Between Dec 28, 2014, and Jan 9, 2015, we enrolled 210 volunteers. 90 participants were not randomised due to not meeting inclusion criteria (61), meeting exclusion criteria (4), or withdrawal of consent (25). 120 people were randomly assigned to receive intramuscular Ebola vaccine at 4·0 × 1010 viral particles (low dose, n=40), Ebola vaccine at 1·6 × 1011 viral particles (high dose, n=40), or placebo (n=40, in two groups of 20). After prime vaccination, the geometric mean titer (GMT) of ELISA EC90 peaked at 682·7 (95% CI 424·3–1098·5) in the low-dose vaccine group and 1305·7 (970·1–1757·2) in the high-dose vaccine group at day 28, and then fell gradually through the next a few months to 575·5 (394·8–838·8) in the high-dose vaccine group and 197·9 (107·9–362·7) in the low-dose vaccine group at day 168. No specific response was recorded in the placebo group with a GMT of 5·0. Of the 120 participants involved in the initial trial, ten participants declined to participate, and 110 were included in the boost immunisation: 38 received the low dose, 35 received the high dose, and 37 received the placebo. At day 28 after boost vaccination, the ELISA EC90 titres rapidly rose to 6110 (95% CI 4705–7935) in the low-dose group and to 11825 (8904–15705) in the high dose group. 78 of 110 participants reported at least one solicited adverse reaction within the first 7 days after booster administration. Both of the groups who received vaccine showed significantly higher incidence of mild or moderate solicited adverse reactions than did the placebo group.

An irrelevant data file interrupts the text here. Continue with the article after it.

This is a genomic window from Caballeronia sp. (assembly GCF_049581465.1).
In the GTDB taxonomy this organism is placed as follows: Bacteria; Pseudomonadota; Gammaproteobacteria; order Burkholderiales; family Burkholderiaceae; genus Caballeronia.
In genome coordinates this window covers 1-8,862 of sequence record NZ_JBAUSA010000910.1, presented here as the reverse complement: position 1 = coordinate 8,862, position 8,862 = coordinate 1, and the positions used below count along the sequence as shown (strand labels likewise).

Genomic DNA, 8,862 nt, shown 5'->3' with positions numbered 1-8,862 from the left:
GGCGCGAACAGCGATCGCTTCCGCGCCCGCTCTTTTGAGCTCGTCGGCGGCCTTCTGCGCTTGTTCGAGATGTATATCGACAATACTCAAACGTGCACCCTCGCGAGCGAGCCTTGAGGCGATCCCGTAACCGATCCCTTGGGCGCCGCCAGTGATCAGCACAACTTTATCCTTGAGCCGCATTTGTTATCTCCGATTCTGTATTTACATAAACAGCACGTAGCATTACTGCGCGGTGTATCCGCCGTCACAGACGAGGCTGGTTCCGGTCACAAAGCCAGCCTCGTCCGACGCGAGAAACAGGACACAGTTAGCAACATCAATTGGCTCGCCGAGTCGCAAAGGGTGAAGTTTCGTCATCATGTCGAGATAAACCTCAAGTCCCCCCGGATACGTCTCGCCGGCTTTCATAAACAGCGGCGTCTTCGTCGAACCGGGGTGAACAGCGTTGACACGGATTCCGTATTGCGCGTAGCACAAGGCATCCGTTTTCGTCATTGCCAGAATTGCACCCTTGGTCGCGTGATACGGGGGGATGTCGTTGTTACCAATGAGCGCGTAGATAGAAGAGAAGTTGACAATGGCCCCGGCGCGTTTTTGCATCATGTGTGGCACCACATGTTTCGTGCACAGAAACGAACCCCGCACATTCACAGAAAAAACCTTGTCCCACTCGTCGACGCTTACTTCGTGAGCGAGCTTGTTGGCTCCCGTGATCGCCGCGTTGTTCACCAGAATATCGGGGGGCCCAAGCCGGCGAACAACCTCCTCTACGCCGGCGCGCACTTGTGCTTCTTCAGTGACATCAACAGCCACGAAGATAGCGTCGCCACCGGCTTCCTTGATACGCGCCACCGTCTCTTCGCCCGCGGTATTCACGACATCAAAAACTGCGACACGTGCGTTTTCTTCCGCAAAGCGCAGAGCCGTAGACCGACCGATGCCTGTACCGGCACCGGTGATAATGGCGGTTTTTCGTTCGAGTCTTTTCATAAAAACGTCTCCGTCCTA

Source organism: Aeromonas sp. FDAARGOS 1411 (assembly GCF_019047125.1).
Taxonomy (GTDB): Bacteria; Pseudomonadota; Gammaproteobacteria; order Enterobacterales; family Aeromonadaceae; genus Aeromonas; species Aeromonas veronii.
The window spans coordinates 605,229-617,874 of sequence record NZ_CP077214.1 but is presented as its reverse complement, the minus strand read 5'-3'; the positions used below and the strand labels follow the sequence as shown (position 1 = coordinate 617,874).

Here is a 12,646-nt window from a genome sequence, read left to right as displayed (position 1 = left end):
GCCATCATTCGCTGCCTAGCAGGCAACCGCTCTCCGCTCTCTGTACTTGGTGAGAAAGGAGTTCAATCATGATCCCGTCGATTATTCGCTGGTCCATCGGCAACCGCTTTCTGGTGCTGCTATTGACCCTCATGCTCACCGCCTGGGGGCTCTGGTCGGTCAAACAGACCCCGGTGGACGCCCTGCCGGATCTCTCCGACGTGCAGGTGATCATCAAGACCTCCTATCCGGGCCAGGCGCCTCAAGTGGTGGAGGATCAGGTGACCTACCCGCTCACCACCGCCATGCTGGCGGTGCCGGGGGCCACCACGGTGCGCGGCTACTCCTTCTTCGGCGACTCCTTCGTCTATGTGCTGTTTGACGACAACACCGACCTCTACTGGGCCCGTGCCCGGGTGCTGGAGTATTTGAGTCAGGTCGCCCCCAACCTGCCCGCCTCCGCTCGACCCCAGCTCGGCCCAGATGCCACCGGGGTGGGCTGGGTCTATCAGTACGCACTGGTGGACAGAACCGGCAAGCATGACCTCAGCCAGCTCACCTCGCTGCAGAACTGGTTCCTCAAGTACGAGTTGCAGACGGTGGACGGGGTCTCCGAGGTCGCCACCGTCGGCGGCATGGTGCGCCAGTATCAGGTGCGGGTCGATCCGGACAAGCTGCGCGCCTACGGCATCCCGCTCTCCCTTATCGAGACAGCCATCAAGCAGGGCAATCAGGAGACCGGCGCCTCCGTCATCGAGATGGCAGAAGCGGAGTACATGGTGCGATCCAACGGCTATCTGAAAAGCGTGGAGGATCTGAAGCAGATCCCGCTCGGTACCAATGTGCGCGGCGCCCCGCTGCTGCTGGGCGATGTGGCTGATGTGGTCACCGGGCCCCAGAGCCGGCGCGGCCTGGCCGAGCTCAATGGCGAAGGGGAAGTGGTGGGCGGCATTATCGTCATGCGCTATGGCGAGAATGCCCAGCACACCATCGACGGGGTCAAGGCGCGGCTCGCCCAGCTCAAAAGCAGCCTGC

Interpretation

The adenovirus 5-vectored Ebola vaccine of 1·6 × 1011 viral particles was highly immunogenic and safe. The lower dose of 4·0 × 1010 viral particles was also safe, but immunogenicity seemed to be more vulnerable to the pre-existing immunity of adenovirus 5. A homologous priming-boosting regimen with adenovirus type-5 Ebola vaccine at 6 months interval was able to elicit greater antibody responses with longer duration. These results support an immunisation strategy to implement a booster injection for a more durable protection against Ebola virus disease.

Funding

Chinese Ministry of Science and Technology and The National Health and Family Planning Commission, Beijing Institute of Biotechnology, and Tianjin CanSino Biotechnology.

Evidence before this study

We searched PubMed for clinical trial reports with the terms “Ebola” or “Ebolavirus”, and “vaccine”, and ClinicalTrials.gov for unpublished randomised trials with no date or language restrictions, up to Aug 17, 2016. Since the 2014 Ebola outbreak, a total of 46 clinical trials with various Ebola vaccines candidates were launched according to the registration on Clinicaltrial.gov and Pan African Clinical Trials Registry. Up to now, only three heterologous prime-boost studies have been reported. Results from these trials indicated that some of the heterologous prime-boost combinations could be powerfully immunogenic in elicitation of both anamnestic antibody responses and robust T-cell responses, but some of them were not. An open-label, cluster-randomised ring vaccination trial with a rVSV-ZEBOV in Guinea showed a high efficacy in preventing Ebola virus disease.